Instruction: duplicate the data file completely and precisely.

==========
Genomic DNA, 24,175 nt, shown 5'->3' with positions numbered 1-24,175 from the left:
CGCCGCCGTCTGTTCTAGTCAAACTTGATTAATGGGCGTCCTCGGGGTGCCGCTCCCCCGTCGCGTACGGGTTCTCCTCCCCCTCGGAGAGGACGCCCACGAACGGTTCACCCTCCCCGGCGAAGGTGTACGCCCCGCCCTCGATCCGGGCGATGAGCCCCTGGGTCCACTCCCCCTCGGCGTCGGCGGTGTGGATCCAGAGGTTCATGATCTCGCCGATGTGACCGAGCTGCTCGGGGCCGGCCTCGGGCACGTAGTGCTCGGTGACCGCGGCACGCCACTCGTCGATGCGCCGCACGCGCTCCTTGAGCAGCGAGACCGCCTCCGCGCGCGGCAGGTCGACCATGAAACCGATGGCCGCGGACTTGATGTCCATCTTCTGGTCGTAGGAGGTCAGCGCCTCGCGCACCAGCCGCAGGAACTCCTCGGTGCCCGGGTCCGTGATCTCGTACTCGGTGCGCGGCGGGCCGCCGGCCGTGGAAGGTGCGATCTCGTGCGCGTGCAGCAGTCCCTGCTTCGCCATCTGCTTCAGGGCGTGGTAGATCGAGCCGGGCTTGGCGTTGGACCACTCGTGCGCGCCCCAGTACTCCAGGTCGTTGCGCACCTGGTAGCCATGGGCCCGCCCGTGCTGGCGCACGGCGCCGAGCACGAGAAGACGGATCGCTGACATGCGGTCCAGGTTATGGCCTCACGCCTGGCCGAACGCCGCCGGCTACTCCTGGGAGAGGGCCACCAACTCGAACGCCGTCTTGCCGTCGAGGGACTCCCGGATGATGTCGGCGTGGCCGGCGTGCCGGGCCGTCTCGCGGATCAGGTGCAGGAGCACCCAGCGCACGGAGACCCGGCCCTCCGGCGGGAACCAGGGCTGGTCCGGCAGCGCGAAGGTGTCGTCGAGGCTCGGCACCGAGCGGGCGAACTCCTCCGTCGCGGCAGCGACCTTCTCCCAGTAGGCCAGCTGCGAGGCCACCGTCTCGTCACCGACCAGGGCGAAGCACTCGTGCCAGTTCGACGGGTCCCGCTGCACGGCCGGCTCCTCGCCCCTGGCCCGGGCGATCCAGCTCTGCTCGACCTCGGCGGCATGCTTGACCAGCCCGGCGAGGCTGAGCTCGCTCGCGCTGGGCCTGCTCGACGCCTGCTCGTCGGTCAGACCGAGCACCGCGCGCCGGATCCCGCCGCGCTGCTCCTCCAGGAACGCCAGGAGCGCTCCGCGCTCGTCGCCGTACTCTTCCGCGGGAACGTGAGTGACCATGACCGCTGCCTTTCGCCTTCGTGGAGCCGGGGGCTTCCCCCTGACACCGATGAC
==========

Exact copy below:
Genomic DNA, 24,175 nt, shown 5'->3' with positions numbered 1-24,175 from the left:
CGCCGCCGTCTGTTCTAGTCAAACTTGATTAATGGGCGTCCTCGGGGTGCCGCTCCCCCGTCGCGTACGGGTTCTCCTCCCCCTCGGAGAGGACGCCCACGAACGGTTCACCCTCCCCGGCGAAGGTGTACGCCCCGCCCTCGATCCGGGCGATGAGCCCCTGGGTCCACTCCCCCTCGGCGTCGGCGGTGTGGATCCAGAGGTTCATGATCTCGCCGATGTGACCGAGCTGCTCGGGGCCGGCCTCGGGCACGTAGTGCTCGGTGACCGCGGCACGCCACTCGTCGATGCGCCGCACGCGCTCCTTGAGCAGCGAGACCGCCTCCGCGCGCGGCAGGTCGACCATGAAACCGATGGCCGCGGACTTGATGTCCATCTTCTGGTCGTAGGAGGTCAGCGCCTCGCGCACCAGCCGCAGGAACTCCTCGGTGCCCGGGTCCGTGATCTCGTACTCGGTGCGCGGCGGGCCGCCGGCCGTGGAAGGTGCGATCTCGTGCGCGTGCAGCAGTCCCTGCTTCGCCATCTGCTTCAGGGCGTGGTAGATCGAGCCGGGCTTGGCGTTGGACCACTCGTGCGCGCCCCAGTACTCCAGGTCGTTGCGCACCTGGTAGCCATGGGCCCGCCCGTGCTGGCGCACGGCGCCGAGCACGAGAAGACGGATCGCTGACATGCGGTCCAGGTTATGGCCTCACGCCTGGCCGAACGCCGCCGGCTACTCCTGGGAGAGGGCCACCAACTCGAACGCCGTCTTGCCGTCGAGGGACTCCCGGATGATGTCGGCGTGGCCGGCGTGCCGGGCCGTCTCGCGGATCAGGTGCAGGAGCACCCAGCGCACGGAGACCCGGCCCTCCGGCGGGAACCAGGGCTGGTCCGGCAGCGCGAAGGTGTCGTCGAGGCTCGGCACCGAGCGGGCGAACTCCTCCGTCGCGGCAGCGACCTTCTCCCAGTAGGCCAGCTGCGAGGCCACCGTCTCGTCACCGACCAGGGCGAAGCACTCGTGCCAGTTCGACGGGTCCCGCTGCACGGCCGGCTCCTCGCCCCTGGCCCGGGCGATCCAGCTCTGCTCGACCTCGGCGGCATGCTTGACCAGCCCGGCGAGGCTGAGCTCGCTCGCGCTGGGCCTGCTCGACGCCTGCTCGTCGGTCAGACCGAGCACCGCGCGCCGGATCCCGCCGCGCTGCTCCTCCAGGAACGCCAGGAGCGCTCCGCGCTCGTCGCCGTACTCTTCCGCGGGAACGTGAGTGACCATGACCGCTGCCTTTCGCCTTCGTGGAGCCGGGGGCTTCCCCCTGACACCGATGAC